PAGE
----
Good morning. I am a former collegiate runner, I competed at Eastern Michigan University and Grand Valley State University, my father is a Chiropractor in northern Michigan. While in school I was recalled to active duty in the reserves after 9/11 and was unable to finish my eligibility. I am now 32, living in North Carolina, and trying to make a comeback to running and competing in Triathlons. At 6’2” and 170lbs. during college  I was competitive at the collegiate level  but always a step behind the true elites in the distance races in college, probably just because of my size, etc. competing against guys carrying 30 less lbs.

I train with a team called Without Limits  ( ) in Wilmington NC. My coach had mentioned that I had a really long loping stride which felt normal to me, but I cannot remember if I ran this way in college or not. When I finally counted, I had a cadence of 140 steps per minute rather then the optimal 180…

Long story short, I got really out of shape, now getting into pretty good form again, but I am having problems with the IT band and pain in the knee on the right leg. I never ever had this in college training at very high levels (90-100 mile weeks in the off and early parts of each season) …so now I have the bike component that I am working on, but being a larger distance runner I am trying to fine tune my gait/stride and see if I can improve my running that way and also figure out what is going on with this IT band issue as I am only running 30-40 miles/week now but on the bike and in the pool a lot. I am back down to 175 and pretty lean but carrying a little extra muscle from biking and swimming.


Would you be interested, if I could send you several high quality videos from different angles, in taking a look at my gait (or even riding the bike on the trainer) and see if you notice anything ? I have been working on improving my cadence since the IT band issues began, and found your videos online while doing research.  I understand this would be better done on a treadmill or in the parking lot at your office where you could watch up close, but if you are interested, please let me know. I look forward to hearing from you.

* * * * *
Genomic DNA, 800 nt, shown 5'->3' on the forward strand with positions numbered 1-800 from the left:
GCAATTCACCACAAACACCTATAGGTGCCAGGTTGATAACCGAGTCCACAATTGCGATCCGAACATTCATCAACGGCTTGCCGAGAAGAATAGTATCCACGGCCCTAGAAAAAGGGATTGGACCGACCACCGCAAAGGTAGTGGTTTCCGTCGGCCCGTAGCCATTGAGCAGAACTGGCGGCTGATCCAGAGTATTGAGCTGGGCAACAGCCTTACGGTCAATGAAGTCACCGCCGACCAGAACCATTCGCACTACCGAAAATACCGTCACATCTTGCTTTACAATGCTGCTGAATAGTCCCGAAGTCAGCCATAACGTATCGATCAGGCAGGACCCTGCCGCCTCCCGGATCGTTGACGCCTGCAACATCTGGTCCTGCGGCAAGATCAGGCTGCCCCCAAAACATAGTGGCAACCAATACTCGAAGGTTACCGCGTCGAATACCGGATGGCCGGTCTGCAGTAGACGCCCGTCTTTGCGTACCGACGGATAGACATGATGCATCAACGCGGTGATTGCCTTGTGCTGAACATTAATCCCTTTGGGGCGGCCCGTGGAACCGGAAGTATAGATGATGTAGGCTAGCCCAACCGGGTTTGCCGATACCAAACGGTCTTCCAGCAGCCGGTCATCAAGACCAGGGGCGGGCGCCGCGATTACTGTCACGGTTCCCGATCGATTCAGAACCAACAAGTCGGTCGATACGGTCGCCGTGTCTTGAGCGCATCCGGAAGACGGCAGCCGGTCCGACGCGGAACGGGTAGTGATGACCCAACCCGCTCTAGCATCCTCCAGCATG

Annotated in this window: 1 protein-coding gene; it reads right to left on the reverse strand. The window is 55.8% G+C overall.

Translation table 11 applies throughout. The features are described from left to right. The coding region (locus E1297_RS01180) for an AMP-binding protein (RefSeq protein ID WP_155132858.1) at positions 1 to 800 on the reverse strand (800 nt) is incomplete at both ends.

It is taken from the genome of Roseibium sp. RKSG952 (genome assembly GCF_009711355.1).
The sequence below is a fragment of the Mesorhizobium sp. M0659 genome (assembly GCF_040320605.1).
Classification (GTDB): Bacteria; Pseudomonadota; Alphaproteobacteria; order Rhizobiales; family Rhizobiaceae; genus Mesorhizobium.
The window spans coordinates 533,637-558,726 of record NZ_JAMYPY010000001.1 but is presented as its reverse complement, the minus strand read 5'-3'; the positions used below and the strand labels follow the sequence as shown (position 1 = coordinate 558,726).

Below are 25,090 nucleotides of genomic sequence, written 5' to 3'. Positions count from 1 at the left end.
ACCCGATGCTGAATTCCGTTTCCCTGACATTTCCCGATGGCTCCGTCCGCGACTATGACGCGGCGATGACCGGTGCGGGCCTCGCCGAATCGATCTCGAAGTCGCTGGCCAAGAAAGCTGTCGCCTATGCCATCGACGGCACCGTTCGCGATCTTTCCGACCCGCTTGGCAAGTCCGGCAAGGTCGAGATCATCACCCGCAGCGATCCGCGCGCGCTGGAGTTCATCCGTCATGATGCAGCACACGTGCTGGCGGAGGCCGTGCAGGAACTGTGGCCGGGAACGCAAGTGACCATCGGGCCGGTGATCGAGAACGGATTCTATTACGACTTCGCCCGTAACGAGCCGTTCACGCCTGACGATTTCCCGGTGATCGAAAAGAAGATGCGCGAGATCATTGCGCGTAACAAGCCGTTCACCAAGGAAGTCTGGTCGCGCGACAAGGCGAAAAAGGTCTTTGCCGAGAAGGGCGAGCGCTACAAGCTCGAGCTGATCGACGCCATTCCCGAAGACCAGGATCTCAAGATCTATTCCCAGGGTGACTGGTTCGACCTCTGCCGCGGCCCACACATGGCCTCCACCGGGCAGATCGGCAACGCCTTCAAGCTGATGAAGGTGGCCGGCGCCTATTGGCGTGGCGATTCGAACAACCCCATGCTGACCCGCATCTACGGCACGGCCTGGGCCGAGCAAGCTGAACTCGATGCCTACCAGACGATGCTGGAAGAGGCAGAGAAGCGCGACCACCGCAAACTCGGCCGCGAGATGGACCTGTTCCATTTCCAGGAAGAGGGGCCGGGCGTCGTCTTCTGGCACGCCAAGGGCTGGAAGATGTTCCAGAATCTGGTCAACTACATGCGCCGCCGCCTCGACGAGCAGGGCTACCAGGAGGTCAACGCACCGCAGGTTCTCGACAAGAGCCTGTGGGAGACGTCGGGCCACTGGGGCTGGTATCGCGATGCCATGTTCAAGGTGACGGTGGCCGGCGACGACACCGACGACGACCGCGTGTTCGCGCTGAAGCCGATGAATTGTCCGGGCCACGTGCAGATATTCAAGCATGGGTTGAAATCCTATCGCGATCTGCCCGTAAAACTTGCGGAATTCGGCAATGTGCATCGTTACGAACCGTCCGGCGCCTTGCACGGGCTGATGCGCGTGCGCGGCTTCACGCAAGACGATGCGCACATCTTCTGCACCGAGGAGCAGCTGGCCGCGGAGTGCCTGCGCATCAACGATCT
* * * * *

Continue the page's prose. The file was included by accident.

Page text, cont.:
The sedentary life affects your neurons !


A 3rd case this week, on Dystonia


Do you guys have any recommendations for analysis and treatment of acquired focal and gait dystonia?
It started as a splinting mechanism with a very loose right si and some L5 radiculopathy over 5 years ago.  The dystonia would come and go then eventually stuck all the time.
All the dystonia is on the right side and I don't have any systemic neurological disease.
Forward walking, stair climbing, running (although barefoot running in grass and in particular undulating surfaces is ok in small amounts, asphalt or treadmill
brings on dystonia within seconds) are all a problem. Can cycle, run in water for 40 minutes or so no problem, so I think Si may still be hypermobile.  Walking backwards no problem.
Dystonia presents as stiff right leg with knee hyperextension, right eccentric weak, right glute medius weak, sticky posterior weight shift, but full and
painless movement through complete range of hip and knee.  I do have some focal dystonia as well mostly knee extension with hip flexion and foot supination and eversion with hip and knee flexed.

There must be someone who deals with this somewhat locally to me, Virginia Beach, VA.  Hoping you all may have some contacts on the east coast.